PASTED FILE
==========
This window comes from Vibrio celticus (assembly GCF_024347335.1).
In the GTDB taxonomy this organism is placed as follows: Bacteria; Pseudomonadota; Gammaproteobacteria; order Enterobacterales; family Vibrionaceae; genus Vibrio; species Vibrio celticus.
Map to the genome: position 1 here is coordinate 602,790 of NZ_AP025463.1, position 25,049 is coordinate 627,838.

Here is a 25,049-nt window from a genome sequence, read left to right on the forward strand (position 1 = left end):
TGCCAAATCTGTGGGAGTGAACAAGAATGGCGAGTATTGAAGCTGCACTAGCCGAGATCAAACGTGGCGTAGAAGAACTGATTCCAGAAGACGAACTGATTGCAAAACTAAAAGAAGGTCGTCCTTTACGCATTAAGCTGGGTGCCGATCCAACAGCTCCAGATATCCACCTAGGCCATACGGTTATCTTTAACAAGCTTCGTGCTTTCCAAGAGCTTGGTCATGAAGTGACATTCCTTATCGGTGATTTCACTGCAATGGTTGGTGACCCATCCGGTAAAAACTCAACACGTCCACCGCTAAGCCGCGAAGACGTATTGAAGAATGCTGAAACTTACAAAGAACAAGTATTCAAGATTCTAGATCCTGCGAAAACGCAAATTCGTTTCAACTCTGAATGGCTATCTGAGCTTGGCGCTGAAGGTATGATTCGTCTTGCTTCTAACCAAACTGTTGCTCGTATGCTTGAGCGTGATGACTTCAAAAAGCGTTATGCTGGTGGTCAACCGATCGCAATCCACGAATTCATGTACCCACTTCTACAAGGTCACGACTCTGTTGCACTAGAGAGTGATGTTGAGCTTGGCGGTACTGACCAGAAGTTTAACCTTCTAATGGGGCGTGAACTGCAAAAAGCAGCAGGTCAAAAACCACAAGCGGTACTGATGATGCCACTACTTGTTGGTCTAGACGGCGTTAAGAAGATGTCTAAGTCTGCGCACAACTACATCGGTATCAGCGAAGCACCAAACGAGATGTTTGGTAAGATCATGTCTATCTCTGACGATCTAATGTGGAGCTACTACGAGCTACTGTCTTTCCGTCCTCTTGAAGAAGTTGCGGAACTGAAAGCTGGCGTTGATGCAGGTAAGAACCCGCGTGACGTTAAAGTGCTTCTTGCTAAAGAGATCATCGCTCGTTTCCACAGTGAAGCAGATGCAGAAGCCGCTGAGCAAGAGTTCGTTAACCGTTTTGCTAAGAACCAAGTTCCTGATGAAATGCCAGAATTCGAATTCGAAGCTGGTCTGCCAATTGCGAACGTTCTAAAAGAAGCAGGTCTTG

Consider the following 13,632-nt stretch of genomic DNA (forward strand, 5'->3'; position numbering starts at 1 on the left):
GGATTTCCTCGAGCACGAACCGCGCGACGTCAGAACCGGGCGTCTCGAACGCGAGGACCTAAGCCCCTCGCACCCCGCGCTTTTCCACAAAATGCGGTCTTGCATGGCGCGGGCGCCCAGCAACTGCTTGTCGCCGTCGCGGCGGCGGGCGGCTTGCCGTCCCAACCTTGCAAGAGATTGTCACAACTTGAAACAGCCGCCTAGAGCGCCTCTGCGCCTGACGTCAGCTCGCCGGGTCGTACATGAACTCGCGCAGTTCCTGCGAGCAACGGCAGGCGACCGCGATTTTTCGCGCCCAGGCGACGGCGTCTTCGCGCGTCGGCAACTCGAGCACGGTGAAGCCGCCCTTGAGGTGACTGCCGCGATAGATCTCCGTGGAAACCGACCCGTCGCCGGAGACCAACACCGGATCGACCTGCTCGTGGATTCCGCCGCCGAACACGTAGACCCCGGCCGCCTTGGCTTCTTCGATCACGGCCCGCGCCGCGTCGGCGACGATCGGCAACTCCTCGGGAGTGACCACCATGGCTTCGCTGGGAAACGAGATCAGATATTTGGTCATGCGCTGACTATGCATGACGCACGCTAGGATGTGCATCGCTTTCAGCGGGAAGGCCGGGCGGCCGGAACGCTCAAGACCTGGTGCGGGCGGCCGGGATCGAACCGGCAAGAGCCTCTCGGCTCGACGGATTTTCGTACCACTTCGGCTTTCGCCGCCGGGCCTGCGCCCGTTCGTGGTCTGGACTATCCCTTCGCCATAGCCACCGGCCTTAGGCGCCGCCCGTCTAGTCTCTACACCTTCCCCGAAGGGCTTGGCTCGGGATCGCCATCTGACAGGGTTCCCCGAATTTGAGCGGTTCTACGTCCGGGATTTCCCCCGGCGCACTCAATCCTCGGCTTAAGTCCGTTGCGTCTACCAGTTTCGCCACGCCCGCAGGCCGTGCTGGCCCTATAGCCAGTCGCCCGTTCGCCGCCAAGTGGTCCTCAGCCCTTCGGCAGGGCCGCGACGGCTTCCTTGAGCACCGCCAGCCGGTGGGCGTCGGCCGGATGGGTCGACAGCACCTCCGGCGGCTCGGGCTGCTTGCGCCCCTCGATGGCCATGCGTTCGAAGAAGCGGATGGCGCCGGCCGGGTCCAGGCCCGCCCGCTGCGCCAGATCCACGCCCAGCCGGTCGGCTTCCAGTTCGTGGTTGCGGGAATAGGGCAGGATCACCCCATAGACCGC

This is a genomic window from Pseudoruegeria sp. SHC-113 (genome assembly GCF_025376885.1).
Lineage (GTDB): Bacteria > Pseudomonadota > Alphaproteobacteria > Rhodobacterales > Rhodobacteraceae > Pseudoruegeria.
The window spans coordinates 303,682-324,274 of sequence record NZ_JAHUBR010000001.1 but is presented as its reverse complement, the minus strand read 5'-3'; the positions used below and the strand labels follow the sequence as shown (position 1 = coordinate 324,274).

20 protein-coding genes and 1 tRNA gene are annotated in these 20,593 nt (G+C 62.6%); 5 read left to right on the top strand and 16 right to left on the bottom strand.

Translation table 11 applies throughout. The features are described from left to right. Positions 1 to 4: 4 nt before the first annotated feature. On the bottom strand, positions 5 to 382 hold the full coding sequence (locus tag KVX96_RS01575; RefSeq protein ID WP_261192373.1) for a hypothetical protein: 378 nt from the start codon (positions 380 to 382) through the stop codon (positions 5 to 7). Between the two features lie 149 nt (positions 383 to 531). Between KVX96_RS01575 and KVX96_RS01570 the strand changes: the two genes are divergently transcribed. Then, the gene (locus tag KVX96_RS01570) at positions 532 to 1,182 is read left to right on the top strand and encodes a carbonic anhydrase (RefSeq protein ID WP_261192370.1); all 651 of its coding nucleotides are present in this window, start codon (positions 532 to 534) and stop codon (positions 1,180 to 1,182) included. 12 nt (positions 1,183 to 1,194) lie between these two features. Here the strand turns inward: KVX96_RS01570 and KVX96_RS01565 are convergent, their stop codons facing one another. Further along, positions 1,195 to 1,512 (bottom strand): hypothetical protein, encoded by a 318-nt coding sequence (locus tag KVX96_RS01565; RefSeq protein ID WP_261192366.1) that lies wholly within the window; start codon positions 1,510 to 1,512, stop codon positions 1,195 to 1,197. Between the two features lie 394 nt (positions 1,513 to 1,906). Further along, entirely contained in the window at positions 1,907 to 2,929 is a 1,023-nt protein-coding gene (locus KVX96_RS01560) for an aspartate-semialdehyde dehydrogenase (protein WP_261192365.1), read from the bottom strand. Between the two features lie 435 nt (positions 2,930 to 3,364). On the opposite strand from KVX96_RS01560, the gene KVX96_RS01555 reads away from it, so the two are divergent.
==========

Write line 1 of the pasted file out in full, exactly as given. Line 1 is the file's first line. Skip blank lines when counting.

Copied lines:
This window comes from Vibrio celticus (assembly GCF_024347335.1).